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Cancer Health Center

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Hairy Cell Leukemia Treatment (PDQ®): Treatment - Patient Information [NCI] - General Information About Hairy Cell Leukemia

Hairy cell leukemia is a type of cancer in which the bone marrow makes too many lymphocytes (a type of white blood cell).

Hairy cell leukemia is a cancer of the blood and bone marrow. This rare type of leukemia gets worse slowly or does not get worse at all. The disease is called hairy cell leukemia because the leukemia cells look "hairy" when viewed under a microscope.

Anatomy of the bone. The bone is made up of compact bone, spongy bone, and bone marrow. Compact bone makes up the outer layer of the bone. Spongy bone is found mostly at the ends of bones and contains red marrow. Bone marrow is found in the center of most bones and has many blood vessels. There are two types of bone marrow: red and yellow. Red marrow contains blood stem cells that can become red blood cells, white blood cells, or platelets. Yellow marrow is made mostly of fat.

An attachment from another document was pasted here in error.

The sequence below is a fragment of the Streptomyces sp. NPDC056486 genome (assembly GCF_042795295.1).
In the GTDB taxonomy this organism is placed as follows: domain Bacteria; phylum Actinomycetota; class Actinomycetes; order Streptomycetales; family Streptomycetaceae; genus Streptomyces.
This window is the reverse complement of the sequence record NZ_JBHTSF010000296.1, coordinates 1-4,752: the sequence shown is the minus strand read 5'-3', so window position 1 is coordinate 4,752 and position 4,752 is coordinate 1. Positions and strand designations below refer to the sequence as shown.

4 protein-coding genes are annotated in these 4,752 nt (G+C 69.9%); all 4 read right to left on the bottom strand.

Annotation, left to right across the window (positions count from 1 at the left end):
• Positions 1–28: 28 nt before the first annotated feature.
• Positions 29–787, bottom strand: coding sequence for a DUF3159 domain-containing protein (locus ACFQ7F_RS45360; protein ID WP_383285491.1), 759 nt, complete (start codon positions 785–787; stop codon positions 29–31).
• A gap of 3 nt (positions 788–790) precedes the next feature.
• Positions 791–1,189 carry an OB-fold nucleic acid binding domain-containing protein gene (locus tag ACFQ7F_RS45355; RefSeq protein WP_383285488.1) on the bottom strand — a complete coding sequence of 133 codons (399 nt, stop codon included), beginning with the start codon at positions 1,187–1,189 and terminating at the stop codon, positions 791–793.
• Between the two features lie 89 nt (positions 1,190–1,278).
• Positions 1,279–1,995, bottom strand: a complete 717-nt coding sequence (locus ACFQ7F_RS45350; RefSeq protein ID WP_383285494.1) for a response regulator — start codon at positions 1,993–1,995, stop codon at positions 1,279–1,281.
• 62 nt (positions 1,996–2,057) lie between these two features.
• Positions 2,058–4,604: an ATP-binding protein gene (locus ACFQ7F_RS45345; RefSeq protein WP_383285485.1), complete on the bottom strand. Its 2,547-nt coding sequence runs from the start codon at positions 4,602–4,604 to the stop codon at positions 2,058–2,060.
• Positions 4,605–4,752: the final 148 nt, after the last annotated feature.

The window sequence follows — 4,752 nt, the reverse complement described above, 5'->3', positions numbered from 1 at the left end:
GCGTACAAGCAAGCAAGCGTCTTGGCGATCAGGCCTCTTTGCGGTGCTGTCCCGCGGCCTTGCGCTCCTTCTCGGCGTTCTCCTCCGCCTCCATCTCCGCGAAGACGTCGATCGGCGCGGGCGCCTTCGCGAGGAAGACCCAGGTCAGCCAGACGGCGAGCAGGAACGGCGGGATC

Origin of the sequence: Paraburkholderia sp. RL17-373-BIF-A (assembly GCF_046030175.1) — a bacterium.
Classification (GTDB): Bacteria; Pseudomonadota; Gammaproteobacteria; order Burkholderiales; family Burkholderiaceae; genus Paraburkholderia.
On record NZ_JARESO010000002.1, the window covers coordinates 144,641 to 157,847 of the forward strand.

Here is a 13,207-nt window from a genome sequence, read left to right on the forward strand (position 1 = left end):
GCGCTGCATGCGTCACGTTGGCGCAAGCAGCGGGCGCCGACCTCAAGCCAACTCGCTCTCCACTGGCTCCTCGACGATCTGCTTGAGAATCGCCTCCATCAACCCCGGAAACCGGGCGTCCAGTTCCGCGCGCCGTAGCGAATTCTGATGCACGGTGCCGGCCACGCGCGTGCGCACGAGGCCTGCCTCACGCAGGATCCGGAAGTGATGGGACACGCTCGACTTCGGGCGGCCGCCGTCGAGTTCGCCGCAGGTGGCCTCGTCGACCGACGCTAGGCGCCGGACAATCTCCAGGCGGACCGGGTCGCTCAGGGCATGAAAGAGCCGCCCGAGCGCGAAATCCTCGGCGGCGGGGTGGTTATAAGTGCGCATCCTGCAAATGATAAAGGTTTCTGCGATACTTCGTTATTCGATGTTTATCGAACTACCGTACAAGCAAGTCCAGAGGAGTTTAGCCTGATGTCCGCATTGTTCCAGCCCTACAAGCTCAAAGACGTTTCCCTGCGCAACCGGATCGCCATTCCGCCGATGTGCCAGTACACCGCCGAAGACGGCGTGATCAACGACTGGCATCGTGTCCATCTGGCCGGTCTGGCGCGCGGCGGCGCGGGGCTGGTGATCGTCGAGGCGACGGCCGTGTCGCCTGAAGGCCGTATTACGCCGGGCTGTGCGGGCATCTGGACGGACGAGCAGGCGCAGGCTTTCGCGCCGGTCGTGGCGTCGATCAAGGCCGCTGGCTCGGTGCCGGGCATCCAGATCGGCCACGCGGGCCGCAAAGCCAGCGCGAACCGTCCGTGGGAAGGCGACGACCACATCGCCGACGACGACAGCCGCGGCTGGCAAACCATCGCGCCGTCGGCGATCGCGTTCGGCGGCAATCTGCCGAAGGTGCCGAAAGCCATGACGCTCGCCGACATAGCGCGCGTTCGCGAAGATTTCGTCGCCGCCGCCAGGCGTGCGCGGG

Leukemia may affect red blood cells, white blood cells, and platelets.

Normally, the bone marrow makes blood stem cells (immature cells) that become mature blood cells over time. A blood stem cell may become a myeloid stem cell or a lymphoid stem cell.

A myeloid stem cell becomes one of three types of mature blood cells:

  • Red blood cells that carry oxygen and other substances to all tissues of the body.
  • White blood cells that fight infection and disease.
  • Platelets that form blood clots to stop bleeding.

A lymphoid stem cell becomes a lymphoblast cell and then into one of three types of lymphocytes (white blood cells):

  • B lymphocytes that make antibodies to help fight infection.
  • T lymphocytes that help B lymphocytes make antibodies to help fight infection.
  • Natural killer cells that attack cancer cells and viruses.

Blood cell development. A blood stem cell goes through several steps to become a red blood cell, platelet, or white blood cell.

In hairy cell leukemia, too many blood stem cells become lymphocytes. These lymphocytes are abnormal and do not become healthy white blood cells. They are also called leukemia cells. The leukemia cells can build up in the blood and bone marrow so there is less room for healthy white blood cells, red blood cells, and platelets. This may cause infection, anemia, and easy bleeding. Some of the leukemia cells may collect in the spleen and cause it to swell.

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